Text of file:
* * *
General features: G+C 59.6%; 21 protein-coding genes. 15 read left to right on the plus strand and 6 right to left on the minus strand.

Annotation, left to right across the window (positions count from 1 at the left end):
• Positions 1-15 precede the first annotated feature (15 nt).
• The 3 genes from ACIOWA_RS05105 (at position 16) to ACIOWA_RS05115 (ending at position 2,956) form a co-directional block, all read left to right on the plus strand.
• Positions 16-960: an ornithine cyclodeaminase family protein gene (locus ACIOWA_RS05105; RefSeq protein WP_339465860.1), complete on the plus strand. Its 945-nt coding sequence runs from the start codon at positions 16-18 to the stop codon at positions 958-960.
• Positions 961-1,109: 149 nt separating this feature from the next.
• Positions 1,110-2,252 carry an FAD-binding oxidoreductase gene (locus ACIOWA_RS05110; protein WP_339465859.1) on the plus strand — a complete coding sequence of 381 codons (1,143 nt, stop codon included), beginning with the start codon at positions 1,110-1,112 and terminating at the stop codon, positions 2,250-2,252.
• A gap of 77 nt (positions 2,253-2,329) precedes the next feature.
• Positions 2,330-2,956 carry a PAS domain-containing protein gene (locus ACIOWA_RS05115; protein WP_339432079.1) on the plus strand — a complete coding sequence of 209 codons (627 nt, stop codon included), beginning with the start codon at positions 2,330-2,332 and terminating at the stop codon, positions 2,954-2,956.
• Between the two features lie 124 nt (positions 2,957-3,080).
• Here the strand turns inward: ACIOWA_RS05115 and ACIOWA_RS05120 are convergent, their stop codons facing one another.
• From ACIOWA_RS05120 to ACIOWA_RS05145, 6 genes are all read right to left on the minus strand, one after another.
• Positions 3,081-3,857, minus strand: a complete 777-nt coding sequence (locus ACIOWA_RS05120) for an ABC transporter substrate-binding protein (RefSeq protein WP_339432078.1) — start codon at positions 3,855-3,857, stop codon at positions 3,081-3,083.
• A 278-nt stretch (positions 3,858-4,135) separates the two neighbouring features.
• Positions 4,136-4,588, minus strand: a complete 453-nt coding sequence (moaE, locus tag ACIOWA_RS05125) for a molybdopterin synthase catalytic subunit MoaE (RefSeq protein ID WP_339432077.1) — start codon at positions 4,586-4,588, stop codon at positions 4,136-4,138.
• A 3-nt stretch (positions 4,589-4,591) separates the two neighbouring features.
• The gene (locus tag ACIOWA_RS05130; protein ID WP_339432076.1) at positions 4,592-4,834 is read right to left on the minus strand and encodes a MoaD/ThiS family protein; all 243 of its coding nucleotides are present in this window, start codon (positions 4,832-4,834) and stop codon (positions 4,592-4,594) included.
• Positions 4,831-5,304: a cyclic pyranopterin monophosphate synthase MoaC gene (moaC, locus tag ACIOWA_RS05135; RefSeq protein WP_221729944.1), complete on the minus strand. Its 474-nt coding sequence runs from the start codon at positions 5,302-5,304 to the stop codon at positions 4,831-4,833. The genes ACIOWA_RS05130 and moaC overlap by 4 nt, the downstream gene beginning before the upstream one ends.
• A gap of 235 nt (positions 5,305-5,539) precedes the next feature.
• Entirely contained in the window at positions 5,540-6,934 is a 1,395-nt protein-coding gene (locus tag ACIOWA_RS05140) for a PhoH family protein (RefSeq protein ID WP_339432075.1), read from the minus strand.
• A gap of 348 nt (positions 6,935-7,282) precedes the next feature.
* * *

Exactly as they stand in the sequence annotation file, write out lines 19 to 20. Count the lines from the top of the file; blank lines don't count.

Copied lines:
• A gap of 235 nt (positions 5,305-5,539) precedes the next feature.
• Entirely contained in the window at positions 5,540-6,934 is a 1,395-nt protein-coding gene (locus tag ACIOWA_RS05140) for a PhoH family protein (RefSeq protein ID WP_339432075.1), read from the minus strand.